Is Gold-Plated Jewelry Worth Anything? Is It Real Gold? Answered

Gold-plated necklace

Gold jewelry has an allure that is hard to resist. In most cultures, wearing gold jewelry is a sign of success and wealth, and it remains highly popular.

When jewelry shopping, many opt for less expensive gold-plated jewelry because it has the look of real gold and doesn’t cost as much.

Below, we explain what gold-plated jewelry is and how much it’s worth.

What Exactly Is Gold Plating?

Creating gold jewelry that looks expensive, but isn’t, involves a process known as gold plating. This term is a fancy way to describe a popular metal-coating process in which less expensive metals are covered in a thin layer of gold. How thin? We’re talking micro-thin. On average, a gold-plated layer ranges from 0.175 microns to 2.5 microns per inch in thickness. That means the gold you see on a finished piece of jewelry has wonderful visual appeal, but there’s only a trace of real gold in it. Kind of like those gold flakes you can get on food at some “fancy” restaurants.

Different terms you might see for the type of gold plating refer to the following levels of thickness:

  • Gold Electroplated and Gold Wash or Flashed: 0.175 microns
  • Gold Plated: 0.5 micron
  • Heavy Gold Plated: 2.5 microns

Is Gold-Plated Jewelry Worth Anything?

Your gold-plated rings, chains, bracelets, earrings, pins, and pendants look like they’re worth something, even after you’ve worn them for a while. Plus, they’re made with gold, so naturally, you’d think they have some resale value.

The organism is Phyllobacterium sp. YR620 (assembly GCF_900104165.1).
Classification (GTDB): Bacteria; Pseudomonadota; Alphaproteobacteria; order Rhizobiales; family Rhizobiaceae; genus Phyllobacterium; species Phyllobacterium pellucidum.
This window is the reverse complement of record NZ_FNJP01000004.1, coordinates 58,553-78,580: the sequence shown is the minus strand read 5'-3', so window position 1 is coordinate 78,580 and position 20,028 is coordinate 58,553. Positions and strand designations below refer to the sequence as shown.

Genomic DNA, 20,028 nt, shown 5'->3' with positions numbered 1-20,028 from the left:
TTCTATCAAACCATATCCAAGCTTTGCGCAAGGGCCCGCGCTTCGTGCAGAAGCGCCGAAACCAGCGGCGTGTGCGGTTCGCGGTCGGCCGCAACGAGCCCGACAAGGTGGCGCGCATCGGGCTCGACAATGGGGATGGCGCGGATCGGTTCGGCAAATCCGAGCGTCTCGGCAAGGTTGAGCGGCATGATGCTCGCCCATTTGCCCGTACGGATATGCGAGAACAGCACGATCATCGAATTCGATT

Well, put that thought out of your mind, because the trace amounts of gold found in gold plating are not enough for gold refining companies to reap any kind of profit. Should you try to sell it to a pawnbroker, gold-buying company, or another third party, you’ll likely be turned down. Or, you may get lucky and make enough for a cup of coffee, or a burger meal. You can try your luck at these jewelry stores that buy jewelry.

Even the thickest plating — heavy gold plating — will have so little gold that it will have little to no resale value. Thickness level matters most for gold-plated jewelry because the thicker the plating, the longer it remains bonded to the base metal and keeps its gold look.

The quality of gold used in gold plating also varies but is never high enough to make gold plating valuable. The pureness of the gold used in electroplating solutions follows gold jewelry purity standards such as 10K, 14K, and 18K. While higher a karat means more pure gold was used in the piece, there is still so little gold that even 24K wouldn’t give the piece significant value. For this reason, most gold-plated jewelry isn’t even labeled with the karat amount. For gold-plated pieces, the karat number is more about color than quality. A jewelry piece with 14k gold has a less rich yellow color than 24k gold.